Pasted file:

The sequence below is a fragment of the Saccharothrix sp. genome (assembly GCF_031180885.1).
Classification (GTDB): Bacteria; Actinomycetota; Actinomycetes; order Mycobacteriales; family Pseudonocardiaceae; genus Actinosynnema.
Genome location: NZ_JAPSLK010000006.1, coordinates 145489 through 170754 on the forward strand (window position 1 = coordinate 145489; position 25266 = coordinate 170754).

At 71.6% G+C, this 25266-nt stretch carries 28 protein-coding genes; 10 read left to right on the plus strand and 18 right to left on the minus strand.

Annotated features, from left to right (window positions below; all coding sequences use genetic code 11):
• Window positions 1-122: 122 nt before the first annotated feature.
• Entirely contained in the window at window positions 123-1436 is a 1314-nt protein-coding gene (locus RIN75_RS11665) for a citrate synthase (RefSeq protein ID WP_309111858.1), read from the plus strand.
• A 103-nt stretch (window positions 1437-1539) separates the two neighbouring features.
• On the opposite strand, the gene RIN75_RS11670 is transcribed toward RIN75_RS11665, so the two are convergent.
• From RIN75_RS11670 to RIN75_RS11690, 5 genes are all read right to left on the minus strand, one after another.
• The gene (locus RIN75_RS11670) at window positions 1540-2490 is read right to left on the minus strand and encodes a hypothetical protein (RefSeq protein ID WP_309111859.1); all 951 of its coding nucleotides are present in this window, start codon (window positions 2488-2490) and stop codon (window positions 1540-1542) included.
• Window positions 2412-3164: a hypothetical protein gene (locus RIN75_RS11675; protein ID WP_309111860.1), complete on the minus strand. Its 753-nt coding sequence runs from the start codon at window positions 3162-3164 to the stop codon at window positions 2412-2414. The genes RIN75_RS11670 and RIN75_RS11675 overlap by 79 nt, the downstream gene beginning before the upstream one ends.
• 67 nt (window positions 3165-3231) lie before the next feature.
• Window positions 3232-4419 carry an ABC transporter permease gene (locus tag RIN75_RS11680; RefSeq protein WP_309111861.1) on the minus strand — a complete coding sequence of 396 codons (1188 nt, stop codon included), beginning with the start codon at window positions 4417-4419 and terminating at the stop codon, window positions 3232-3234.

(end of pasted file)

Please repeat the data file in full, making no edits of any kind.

The sequence below is a fragment of the Saccharothrix sp. genome (assembly GCF_031180885.1).
Classification (GTDB): Bacteria; Actinomycetota; Actinomycetes; order Mycobacteriales; family Pseudonocardiaceae; genus Actinosynnema.
Genome location: NZ_JAPSLK010000006.1, coordinates 145489 through 170754 on the forward strand (window position 1 = coordinate 145489; position 25266 = coordinate 170754).

At 71.6% G+C, this 25266-nt stretch carries 28 protein-coding genes; 10 read left to right on the plus strand and 18 right to left on the minus strand.

Annotated features, from left to right (window positions below; all coding sequences use genetic code 11):
• Window positions 1-122: 122 nt before the first annotated feature.
• Entirely contained in the window at window positions 123-1436 is a 1314-nt protein-coding gene (locus RIN75_RS11665) for a citrate synthase (RefSeq protein ID WP_309111858.1), read from the plus strand.
• A 103-nt stretch (window positions 1437-1539) separates the two neighbouring features.
• On the opposite strand, the gene RIN75_RS11670 is transcribed toward RIN75_RS11665, so the two are convergent.
• From RIN75_RS11670 to RIN75_RS11690, 5 genes are all read right to left on the minus strand, one after another.
• The gene (locus RIN75_RS11670) at window positions 1540-2490 is read right to left on the minus strand and encodes a hypothetical protein (RefSeq protein ID WP_309111859.1); all 951 of its coding nucleotides are present in this window, start codon (window positions 2488-2490) and stop codon (window positions 1540-1542) included.
• Window positions 2412-3164: a hypothetical protein gene (locus RIN75_RS11675; protein ID WP_309111860.1), complete on the minus strand. Its 753-nt coding sequence runs from the start codon at window positions 3162-3164 to the stop codon at window positions 2412-2414. The genes RIN75_RS11670 and RIN75_RS11675 overlap by 79 nt, the downstream gene beginning before the upstream one ends.
• 67 nt (window positions 3165-3231) lie before the next feature.
• Window positions 3232-4419 carry an ABC transporter permease gene (locus tag RIN75_RS11680; RefSeq protein WP_309111861.1) on the minus strand — a complete coding sequence of 396 codons (1188 nt, stop codon included), beginning with the start codon at window positions 4417-4419 and terminating at the stop codon, window positions 3232-3234.